Skip to comments.600-Year-Old American Indian Historical Account Has Old Norse Words
Posted on 03/06/2011 12:45:36 PM PST by blam
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Eye color is pretty much controlled by SEVERAL GENES. http://www.thetech.org/genetics/ask.php?id=29 There are also some physical controls ~ like is the pigment in front of the lens, or behind the lens, and are there pigment deposits in/on/around the Iris for “yellow” when the main deposits elsewhere are “black”.
Supposedly my former MIL has a rare eye disease that is only found in Seminole Indians. Never heard anything about it outside their family so I take it with a grain of salt.
I have to wonder:
If the Norse movement into North America was significant enough to have the effect on language the article indicates it had, why did it not have a more visible effect in other areas, for instance metal working.
The Norse of the time knew how to work metal, so why were the Amerinds still using flint hundreds of years later?
“Two experts on ancient America may have solved not only the mysterious disappearance of Norse from the Western Settlement of Greenland in the 1300s,”
I think the politically incorrect version of why the Norse settlers disappeared was that they were eaten by eskimos.
I gasp when thinking about the horrible discrimination these refugees of Global Cooling must have faced. What kind of reparations are due from the Indigenous Peoples? Surely trillions given 600 years of compound interest. If it makes a difference in the life of one child it will all be worth it.
aa is pronounced as something between the a in war and the o in horse.
There is no between, the way I pronounce war and horse.
I have 1st 'rights' to the Oslo Casino. I have haplogroup 'V' as do 52% of the Skolt Sa'ami.
"When he arrived at the site, I saw an elongated group of markings along the right side, he recalls. Id just read a book on Norse runes, and my first thought was that these were archaic runes.
He later read about carvings found in Ireland and Wales, usually on the edges of grave markers, that made use of an ancient Celtic alphabet of connected lines and slashes known as Ogam.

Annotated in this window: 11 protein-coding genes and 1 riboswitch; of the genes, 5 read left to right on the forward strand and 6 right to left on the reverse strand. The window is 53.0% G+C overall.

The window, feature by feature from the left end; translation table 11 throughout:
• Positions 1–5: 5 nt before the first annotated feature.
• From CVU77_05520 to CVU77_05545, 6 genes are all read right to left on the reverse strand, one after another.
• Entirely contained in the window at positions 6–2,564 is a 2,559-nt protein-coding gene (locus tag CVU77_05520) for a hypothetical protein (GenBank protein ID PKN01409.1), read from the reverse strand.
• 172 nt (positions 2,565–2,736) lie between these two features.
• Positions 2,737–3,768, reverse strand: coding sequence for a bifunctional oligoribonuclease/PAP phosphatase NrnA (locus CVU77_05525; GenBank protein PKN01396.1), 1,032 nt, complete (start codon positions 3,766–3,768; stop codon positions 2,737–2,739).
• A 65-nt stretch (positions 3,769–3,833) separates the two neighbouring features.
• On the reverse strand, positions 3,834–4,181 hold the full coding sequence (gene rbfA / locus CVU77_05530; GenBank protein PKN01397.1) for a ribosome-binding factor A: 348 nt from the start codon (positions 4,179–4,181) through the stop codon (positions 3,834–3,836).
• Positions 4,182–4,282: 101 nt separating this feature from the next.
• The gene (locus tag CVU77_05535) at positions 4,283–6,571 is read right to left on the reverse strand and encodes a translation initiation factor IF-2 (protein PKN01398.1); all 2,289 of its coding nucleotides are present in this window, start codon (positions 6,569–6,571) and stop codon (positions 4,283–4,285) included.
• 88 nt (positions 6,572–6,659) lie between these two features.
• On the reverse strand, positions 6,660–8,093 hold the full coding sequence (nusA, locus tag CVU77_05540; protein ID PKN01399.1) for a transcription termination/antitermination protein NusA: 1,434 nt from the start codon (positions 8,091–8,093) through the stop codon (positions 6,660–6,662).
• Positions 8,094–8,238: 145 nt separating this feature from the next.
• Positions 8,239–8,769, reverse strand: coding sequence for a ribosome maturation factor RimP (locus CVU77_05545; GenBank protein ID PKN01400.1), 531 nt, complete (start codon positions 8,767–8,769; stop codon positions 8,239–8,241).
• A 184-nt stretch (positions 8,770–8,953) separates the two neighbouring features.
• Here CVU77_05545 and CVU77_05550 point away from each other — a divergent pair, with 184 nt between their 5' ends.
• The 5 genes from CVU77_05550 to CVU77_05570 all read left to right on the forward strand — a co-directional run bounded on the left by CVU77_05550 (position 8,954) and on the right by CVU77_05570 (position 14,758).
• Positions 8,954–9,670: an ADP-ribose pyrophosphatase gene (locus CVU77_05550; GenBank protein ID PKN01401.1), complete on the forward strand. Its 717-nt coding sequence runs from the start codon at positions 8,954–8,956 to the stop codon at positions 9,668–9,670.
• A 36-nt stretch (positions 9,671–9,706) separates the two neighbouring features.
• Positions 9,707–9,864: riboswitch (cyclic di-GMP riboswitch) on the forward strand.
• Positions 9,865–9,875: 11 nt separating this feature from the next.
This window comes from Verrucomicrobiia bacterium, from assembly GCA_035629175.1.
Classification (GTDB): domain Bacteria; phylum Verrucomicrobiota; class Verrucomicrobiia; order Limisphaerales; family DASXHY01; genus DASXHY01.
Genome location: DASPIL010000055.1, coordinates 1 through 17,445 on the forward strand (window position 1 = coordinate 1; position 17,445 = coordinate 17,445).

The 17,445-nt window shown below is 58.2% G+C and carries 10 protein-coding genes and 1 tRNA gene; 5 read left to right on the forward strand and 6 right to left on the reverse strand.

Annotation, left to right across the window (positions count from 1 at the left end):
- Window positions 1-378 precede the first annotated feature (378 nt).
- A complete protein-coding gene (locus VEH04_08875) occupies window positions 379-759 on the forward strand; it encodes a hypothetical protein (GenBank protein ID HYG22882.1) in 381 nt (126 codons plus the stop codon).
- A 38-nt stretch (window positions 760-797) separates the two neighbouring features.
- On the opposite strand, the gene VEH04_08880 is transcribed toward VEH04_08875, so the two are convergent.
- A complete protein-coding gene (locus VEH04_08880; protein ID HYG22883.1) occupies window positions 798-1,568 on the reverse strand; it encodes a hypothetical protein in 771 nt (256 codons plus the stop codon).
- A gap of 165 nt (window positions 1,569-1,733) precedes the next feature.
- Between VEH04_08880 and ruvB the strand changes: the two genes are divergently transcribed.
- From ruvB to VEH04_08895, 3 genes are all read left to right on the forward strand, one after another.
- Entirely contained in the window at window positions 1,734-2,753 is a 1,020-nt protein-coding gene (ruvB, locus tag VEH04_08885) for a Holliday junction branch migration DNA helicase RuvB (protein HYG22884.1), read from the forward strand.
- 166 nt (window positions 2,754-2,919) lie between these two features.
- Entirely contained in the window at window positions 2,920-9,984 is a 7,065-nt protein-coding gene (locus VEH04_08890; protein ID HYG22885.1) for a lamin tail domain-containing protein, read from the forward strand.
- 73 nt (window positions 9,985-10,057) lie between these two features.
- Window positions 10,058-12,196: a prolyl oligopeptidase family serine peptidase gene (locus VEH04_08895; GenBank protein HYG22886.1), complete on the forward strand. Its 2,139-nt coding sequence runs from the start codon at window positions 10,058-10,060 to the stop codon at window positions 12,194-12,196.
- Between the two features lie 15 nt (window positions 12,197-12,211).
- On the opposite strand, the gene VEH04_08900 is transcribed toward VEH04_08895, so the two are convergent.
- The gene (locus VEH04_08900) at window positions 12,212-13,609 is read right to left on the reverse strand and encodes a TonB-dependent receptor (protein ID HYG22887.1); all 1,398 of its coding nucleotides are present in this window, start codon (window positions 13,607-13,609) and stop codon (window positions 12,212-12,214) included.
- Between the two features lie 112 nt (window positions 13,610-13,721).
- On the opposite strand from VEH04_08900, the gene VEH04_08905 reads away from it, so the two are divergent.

The Si-Te-Cah did
Lovelock, Nevada, is about eighty miles northeast of Reno. It was in a cave near here, in 1911, that guano miners found mummies, bones, and artifacts buried under four feet of bat excrement. The desiccated bodies belonged to a very tall people - with red hair.
There are also two kinds of red hair found among East Asians. One type occurs because of the hair thickness ~ it works as an interference pattern and you'll see strong hints of red. Another type occurs because the person has a great deal of the Western European yellow-brown/red-brown pigment.
Since both populations have been able to travel around the Pacific litoral for the last 15,000 years, even a very few number of survivors should have left behind some genetic markers still discoverable in native American Indian populations ~ and, lo and behold, they have.
Without getting into that very much what it means is that finding red heads on the Pacific Coast is not at all surprising!
Koreans and Japanese, or folks starting off from those places in the last 1400 years could easily have made it to America taking the same old route around the Gulf of Alaska and all the way to South America. They'd probably have some red hair from white ancestors in East India where the ruling class in Japan had lived some 400 years earlier.
Tak altså mange! Udmærket nyheder. Hvad synes i om Wisconsin? Var der hvilken som helst lamaniter? Hvem var den Høj Cumorah folk?
Manassas Virginia is the next site South where it would have been easy to get at.
The mineable iron in Pittsburgh was found by folks who knew what to look for ~
Copper is another story ~ go to the Upper Peninsula of Michigan ~ it's just laying around, as it was in SE Indiana, and a couple of other spots. However, you need zinc or tin to make it really useful.
Another item ~ the East Coast of North America is highly acidic. These guys could have been turning out all sorts of iron implements, but they'd been dissolved into the soil by the time other Europeans got here.
If there were just 20 years of delay between their arrival in America and their ability to settle in one spot (rather than wander around fighting Iroquois, Mohicans and others, the old timers with the knowledge would have been gone!
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...but there was this Indian milk-wagon driver in the town.
Sailors really get around.
So the Algonquian word "tomahawk" may actually honor its inventor,one Irish-Norseman, Tom O'Hawk.
Seriously, there is no reason that the surviving Norse accounts of the trips to North America must be the whole story--there could have been other voyages and other settlements that were forgotten. But it is a long way from the confirmed Norse settlement at the northern end of Newfoundland to the Great Lakes or other Algonquian areas. (A medieval Norwegian coin turned up in an archaeological dig in Maine--but I don't know if that means some Norse got to Maine, or whether the Indians in Maine got the coin through trade with other tribes.)
I just finished a book by the guy who excavated the Viking settlement at L'Anse Aux Meadows. He pointed out that the vikings frequently used "bog ore" for their iron work. I wasn't familiar with the term before, but bog ore is found around bogs and springs with iron-bearing ground water. L'Anse Aux Meadows had an abundance of bog ore and they found evidence of a smithy there.
The author also believed there were at least three other trips to L'Anse Aux Meadows by Vikings after Leif Erikson, based on information he gleaned from some of the Icelandic sagas (he pointed out that there are no known surviving examples of literature from Greenland).
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